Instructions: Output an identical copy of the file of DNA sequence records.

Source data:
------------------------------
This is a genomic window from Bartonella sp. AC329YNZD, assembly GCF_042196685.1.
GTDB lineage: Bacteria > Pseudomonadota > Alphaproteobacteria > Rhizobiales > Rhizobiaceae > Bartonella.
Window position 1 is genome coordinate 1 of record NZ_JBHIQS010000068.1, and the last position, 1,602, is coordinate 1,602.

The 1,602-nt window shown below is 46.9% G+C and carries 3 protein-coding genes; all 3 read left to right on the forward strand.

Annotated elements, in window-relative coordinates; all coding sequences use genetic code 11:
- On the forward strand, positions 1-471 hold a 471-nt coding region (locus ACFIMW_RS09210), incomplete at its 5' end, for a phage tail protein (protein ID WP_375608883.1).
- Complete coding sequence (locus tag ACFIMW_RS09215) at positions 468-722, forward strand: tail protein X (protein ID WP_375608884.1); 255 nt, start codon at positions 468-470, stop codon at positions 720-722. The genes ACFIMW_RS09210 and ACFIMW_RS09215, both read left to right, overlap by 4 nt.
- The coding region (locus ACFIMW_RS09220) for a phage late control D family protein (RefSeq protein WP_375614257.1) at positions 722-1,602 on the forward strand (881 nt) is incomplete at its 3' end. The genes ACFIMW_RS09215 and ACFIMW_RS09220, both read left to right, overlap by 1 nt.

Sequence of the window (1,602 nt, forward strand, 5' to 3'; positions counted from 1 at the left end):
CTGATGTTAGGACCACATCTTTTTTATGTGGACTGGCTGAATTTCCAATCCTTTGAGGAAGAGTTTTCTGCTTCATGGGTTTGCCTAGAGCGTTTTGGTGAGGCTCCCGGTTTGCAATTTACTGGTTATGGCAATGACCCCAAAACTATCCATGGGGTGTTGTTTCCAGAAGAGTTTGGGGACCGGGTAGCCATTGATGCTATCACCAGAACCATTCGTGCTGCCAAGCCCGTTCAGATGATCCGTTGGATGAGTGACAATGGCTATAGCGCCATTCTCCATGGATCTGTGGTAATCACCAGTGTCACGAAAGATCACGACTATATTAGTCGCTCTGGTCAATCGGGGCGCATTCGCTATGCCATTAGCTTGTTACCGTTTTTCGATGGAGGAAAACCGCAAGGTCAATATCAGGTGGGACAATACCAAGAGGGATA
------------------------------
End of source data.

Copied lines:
This is a genomic window from Bartonella sp. AC329YNZD, assembly GCF_042196685.1.
GTDB lineage: Bacteria > Pseudomonadota > Alphaproteobacteria > Rhizobiales > Rhizobiaceae > Bartonella.
Window position 1 is genome coordinate 1 of record NZ_JBHIQS010000068.1, and the last position, 1,602, is coordinate 1,602.

The 1,602-nt window shown below is 46.9% G+C and carries 3 protein-coding genes; all 3 read left to right on the forward strand.

Annotated elements, in window-relative coordinates; all coding sequences use genetic code 11:
- On the forward strand, positions 1-471 hold a 471-nt coding region (locus ACFIMW_RS09210), incomplete at its 5' end, for a phage tail protein (protein ID WP_375608883.1).
- Complete coding sequence (locus tag ACFIMW_RS09215) at positions 468-722, forward strand: tail protein X (protein ID WP_375608884.1); 255 nt, start codon at positions 468-470, stop codon at positions 720-722. The genes ACFIMW_RS09210 and ACFIMW_RS09215, both read left to right, overlap by 4 nt.
- The coding region (locus ACFIMW_RS09220) for a phage late control D family protein (RefSeq protein WP_375614257.1) at positions 722-1,602 on the forward strand (881 nt) is incomplete at its 3' end. The genes ACFIMW_RS09215 and ACFIMW_RS09220, both read left to right, overlap by 1 nt.

Sequence of the window (1,602 nt, forward strand, 5' to 3'; positions counted from 1 at the left end):
CTGATGTTAGGACCACATCTTTTTTATGTGGACTGGCTGAATTTCCAATCCTTTGAGGAAGAGTTTTCTGCTTCATGGGTTTGCCTAGAGCGTTTTGGTGAGGCTCCCGGTTTGCAATTTACTGGTTATGGCAATGACCCCAAAACTATCCATGGGGTGTTGTTTCCAGAAGAGTTTGGGGACCGGGTAGCCATTGATGCTATCACCAGAACCATTCGTGCTGCCAAGCCCGTTCAGATGATCCGTTGGATGAGTGACAATGGCTATAGCGCCATTCTCCATGGATCTGTGGTAATCACCAGTGTCACGAAAGATCACGACTATATTAGTCGCTCTGGTCAATCGGGGCGCATTCGCTATGCCATTAGCTTGTTACCGTTTTTCGATGGAGGAAAACCGCAAGGTCAATATCAGGTGGGACAATACCAAGAGGGATA